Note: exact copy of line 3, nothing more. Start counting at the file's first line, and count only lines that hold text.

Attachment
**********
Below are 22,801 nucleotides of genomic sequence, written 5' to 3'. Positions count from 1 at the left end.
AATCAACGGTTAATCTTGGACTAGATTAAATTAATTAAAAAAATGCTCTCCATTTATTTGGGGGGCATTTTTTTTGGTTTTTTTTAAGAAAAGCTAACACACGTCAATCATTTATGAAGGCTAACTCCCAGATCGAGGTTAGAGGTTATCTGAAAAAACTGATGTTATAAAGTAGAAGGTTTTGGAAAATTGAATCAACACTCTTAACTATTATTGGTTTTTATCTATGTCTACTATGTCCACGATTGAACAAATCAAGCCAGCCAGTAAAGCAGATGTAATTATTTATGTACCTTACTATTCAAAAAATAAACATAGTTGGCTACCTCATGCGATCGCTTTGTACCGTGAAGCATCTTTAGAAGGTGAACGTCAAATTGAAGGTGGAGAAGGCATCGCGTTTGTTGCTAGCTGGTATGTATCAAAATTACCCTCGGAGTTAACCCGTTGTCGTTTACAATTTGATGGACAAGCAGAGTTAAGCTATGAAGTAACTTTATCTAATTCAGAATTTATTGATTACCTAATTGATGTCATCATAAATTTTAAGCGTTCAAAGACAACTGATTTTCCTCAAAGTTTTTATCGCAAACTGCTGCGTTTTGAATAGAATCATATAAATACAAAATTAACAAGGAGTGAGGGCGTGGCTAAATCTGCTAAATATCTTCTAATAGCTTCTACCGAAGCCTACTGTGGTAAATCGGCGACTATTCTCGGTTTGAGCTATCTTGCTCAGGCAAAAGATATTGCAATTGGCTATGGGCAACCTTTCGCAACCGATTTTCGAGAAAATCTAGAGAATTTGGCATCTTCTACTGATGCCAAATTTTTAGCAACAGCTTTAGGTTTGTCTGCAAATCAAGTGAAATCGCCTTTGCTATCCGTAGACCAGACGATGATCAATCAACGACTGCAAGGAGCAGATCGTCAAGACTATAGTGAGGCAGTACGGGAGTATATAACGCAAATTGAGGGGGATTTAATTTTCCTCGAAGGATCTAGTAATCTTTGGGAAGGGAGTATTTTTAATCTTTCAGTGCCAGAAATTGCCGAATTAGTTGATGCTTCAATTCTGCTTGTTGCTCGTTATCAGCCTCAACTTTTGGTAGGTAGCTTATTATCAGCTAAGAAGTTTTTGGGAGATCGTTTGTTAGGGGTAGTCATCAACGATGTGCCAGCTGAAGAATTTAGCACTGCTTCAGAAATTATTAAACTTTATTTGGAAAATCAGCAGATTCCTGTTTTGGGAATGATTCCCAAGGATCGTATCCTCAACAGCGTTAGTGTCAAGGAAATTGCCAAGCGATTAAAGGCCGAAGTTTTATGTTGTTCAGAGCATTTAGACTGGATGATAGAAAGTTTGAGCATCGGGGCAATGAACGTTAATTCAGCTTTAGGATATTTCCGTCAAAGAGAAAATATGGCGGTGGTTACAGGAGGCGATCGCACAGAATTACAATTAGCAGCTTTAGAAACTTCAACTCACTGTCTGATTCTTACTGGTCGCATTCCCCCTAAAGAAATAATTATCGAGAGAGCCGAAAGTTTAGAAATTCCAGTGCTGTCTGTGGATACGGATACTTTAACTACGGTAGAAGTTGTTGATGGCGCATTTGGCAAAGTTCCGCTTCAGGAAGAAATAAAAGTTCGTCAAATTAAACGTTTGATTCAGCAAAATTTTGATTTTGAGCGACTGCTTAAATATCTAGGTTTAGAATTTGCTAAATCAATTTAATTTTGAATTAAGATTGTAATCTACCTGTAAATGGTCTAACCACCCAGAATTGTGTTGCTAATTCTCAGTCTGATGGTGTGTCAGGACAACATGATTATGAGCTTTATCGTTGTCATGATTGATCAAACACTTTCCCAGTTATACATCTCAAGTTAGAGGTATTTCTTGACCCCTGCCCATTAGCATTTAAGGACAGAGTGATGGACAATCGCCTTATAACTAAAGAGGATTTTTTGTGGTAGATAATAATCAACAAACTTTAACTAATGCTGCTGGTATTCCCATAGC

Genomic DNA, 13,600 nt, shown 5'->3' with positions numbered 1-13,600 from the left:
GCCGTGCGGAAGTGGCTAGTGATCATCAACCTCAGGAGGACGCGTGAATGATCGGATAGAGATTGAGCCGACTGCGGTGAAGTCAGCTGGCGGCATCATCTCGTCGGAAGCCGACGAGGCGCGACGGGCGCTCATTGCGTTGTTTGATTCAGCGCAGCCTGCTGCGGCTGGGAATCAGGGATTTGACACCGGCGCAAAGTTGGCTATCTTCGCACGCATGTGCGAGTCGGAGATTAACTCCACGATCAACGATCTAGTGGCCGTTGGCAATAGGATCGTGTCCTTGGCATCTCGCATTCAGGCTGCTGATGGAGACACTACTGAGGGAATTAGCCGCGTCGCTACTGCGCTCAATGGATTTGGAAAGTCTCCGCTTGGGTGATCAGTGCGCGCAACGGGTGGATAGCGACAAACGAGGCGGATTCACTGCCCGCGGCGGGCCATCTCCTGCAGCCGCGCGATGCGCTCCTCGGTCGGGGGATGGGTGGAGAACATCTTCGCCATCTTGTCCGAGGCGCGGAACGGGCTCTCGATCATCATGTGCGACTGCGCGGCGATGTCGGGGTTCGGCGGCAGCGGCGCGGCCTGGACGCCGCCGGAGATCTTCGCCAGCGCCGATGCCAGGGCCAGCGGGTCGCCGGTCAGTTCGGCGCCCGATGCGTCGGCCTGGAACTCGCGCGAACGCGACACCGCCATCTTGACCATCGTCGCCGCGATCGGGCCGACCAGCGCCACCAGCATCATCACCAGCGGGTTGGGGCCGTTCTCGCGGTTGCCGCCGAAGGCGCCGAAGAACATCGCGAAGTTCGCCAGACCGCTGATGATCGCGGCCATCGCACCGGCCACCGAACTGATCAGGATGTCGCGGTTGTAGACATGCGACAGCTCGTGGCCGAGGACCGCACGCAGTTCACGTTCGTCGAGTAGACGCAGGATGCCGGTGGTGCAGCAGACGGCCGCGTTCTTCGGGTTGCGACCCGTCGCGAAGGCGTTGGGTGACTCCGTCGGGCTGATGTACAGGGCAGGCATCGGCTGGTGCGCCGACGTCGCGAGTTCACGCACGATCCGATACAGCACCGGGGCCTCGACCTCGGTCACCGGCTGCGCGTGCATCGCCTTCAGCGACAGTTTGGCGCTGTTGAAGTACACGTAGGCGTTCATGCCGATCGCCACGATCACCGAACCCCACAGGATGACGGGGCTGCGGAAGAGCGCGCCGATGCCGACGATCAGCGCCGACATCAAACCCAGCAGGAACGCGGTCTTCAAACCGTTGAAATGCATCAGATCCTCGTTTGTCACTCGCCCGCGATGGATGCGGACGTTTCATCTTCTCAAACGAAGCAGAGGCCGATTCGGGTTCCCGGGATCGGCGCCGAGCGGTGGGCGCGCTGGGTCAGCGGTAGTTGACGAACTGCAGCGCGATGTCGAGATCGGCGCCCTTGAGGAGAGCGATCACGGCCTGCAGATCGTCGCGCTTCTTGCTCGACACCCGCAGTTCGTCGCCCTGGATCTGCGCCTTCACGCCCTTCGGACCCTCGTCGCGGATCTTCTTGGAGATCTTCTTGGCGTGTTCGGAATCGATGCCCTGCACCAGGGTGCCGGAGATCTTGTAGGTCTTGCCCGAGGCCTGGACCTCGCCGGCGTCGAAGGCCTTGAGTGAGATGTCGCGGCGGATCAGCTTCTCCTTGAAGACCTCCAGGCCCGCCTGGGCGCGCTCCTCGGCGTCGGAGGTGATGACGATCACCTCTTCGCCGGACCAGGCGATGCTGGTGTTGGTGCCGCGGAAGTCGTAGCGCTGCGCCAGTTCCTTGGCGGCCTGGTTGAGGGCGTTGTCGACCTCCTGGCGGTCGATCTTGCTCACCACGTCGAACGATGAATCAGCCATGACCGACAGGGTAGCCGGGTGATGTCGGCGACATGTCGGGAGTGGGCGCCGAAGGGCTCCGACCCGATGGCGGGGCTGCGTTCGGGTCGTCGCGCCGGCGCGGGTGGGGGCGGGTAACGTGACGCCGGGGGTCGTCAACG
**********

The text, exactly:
Genomic DNA, 13,600 nt, shown 5'->3' with positions numbered 1-13,600 from the left: